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  6. dawnmc

    dawnmc Type 2 · Well-Known Member

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    To be honest I already ate like that, was never one for puds,cakes, biscuits etc. I cant stand fizzy drinks and only drank water. I made my own bread occasionally, with local stoneground flour.

    I got diabetes!
     
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  7. Pinkorchid

    Pinkorchid Type 2 · Well-Known Member

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    Yes I agree vegetables are better nutritionally
     
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  8. Pipp

    Pipp Type 2 · Expert
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    @Pinkorchid I followed that eating plan diligently for several years. I got very fat, and got diabetes. The Eatwell plate nearly killed me.
     
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  9. Pinkorchid

    Pinkorchid Type 2 · Well-Known Member

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    Exactly food is only bad for us if we can't tolerate it so it is not the diet they recommend that's bad as all the food is healthy stuff but what we as individuals can eat of it
     
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    #9 Pinkorchid, Jun 28, 2015 at 8:30 PM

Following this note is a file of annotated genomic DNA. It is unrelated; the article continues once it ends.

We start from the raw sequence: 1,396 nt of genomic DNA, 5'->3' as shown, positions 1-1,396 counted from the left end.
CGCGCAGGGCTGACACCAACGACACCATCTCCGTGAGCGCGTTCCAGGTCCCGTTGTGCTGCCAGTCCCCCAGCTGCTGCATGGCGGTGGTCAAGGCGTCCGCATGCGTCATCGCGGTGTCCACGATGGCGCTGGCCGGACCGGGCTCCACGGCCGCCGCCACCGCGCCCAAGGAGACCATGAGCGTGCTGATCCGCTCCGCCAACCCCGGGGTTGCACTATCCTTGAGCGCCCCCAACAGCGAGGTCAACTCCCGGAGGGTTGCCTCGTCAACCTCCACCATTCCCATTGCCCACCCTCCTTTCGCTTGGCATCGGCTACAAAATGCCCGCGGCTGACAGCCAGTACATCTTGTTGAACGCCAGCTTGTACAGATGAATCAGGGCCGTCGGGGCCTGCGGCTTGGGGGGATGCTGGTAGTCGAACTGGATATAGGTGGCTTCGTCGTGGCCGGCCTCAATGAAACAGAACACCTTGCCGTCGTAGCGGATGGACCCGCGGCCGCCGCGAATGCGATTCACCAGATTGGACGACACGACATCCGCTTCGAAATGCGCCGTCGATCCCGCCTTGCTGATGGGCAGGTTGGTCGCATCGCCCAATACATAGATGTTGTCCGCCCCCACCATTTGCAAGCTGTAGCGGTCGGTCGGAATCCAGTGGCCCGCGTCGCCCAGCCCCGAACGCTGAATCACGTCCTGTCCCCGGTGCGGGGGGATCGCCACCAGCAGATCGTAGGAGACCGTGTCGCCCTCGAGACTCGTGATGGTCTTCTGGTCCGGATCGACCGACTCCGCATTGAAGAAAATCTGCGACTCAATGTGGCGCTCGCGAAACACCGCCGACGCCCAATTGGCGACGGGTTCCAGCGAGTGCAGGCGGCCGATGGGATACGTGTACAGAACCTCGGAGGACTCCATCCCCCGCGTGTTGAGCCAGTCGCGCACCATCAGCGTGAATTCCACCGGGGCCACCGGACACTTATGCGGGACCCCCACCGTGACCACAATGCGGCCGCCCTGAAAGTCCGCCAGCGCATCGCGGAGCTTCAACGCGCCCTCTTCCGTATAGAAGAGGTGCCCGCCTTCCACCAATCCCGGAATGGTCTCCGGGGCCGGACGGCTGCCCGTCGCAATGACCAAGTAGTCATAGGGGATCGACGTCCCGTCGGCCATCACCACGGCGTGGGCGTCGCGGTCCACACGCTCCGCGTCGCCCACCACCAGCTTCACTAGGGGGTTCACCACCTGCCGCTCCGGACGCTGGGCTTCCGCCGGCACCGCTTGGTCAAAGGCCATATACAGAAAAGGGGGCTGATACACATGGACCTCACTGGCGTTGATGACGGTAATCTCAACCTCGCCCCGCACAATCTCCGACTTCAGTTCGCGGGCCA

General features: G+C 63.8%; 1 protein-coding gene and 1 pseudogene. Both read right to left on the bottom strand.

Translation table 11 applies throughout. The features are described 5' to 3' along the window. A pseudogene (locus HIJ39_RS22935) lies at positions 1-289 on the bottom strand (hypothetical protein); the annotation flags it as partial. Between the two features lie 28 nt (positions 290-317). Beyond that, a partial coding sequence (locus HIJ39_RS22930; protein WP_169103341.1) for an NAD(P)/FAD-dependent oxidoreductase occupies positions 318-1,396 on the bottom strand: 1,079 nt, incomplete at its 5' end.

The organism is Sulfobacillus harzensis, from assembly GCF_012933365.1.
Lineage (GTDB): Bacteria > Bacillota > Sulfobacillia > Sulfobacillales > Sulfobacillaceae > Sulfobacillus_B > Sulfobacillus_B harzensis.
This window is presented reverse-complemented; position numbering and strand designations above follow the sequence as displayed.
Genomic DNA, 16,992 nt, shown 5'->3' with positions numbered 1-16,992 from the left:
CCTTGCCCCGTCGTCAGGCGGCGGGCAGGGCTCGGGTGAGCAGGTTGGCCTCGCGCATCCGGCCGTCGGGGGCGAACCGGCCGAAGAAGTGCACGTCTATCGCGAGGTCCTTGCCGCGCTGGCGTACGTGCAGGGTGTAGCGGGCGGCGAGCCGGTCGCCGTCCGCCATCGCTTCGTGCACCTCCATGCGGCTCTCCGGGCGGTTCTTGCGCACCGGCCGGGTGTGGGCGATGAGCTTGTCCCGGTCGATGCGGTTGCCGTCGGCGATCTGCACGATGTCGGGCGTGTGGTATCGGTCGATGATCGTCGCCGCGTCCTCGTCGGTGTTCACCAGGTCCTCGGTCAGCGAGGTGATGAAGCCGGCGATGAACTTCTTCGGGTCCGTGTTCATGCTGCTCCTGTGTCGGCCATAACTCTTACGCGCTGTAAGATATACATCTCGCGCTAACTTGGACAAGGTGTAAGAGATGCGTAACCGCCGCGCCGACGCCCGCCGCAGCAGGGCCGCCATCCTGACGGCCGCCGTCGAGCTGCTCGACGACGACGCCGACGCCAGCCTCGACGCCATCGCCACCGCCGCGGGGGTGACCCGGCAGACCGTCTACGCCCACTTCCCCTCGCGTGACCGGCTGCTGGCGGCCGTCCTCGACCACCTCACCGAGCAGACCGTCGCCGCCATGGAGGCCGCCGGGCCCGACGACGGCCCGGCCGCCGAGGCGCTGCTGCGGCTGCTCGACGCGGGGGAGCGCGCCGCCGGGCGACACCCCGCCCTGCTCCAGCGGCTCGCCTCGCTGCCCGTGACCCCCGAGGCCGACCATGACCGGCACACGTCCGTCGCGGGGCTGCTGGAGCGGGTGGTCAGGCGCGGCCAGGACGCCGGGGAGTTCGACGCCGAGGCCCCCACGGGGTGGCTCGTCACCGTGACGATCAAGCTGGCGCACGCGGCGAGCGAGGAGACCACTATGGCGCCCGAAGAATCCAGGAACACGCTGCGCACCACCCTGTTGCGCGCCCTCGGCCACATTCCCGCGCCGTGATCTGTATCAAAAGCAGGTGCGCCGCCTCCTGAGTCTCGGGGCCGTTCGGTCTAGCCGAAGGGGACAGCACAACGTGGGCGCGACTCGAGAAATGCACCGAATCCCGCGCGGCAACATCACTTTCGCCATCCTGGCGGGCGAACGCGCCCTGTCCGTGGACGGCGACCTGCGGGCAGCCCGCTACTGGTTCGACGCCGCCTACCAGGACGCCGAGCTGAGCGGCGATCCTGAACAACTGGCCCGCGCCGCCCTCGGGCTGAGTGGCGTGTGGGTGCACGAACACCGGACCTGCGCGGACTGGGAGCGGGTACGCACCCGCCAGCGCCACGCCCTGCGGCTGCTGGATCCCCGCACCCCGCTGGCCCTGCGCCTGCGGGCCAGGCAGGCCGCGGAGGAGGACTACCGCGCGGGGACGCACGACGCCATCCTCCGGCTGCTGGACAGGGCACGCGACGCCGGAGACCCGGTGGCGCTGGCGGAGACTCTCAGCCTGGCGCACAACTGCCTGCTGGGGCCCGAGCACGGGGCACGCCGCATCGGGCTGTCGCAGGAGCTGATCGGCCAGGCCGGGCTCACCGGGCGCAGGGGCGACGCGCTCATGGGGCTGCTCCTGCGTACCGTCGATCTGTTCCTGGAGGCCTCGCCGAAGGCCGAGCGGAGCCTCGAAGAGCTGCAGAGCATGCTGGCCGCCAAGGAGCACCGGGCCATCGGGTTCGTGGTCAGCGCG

Last edited by a moderator: Jun 28, 2015
  10. Brunneria

    Brunneria Other · Moderator
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    I don't think any food is bad.
    But giving that diet to a non-testing T2 diabetic is, in my opinion, irresponsible.

    On the other hand, giving that diet to a testing T2 and saying 'try it out, see if these foods send your blood glucose too high, then severely limit or avoid them' would be responsible. Pity that isn't what they are doing.

    Plus the fact that I don't see wholegrains and starchy foods as being nutritionally useful, and eating several portions a day fills a person up with nutrient-poor bulk when they could be eating much more nutritionally beneficial foods.
     
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  11. Robbity

    Robbity Type 2 · Expert

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    The food recommended may not be necessarily "bad" in itself, but for many type 2s who are not able to tolerate carbohydrates very well, the actual advice is, especially when coming from a "diabetes support" source.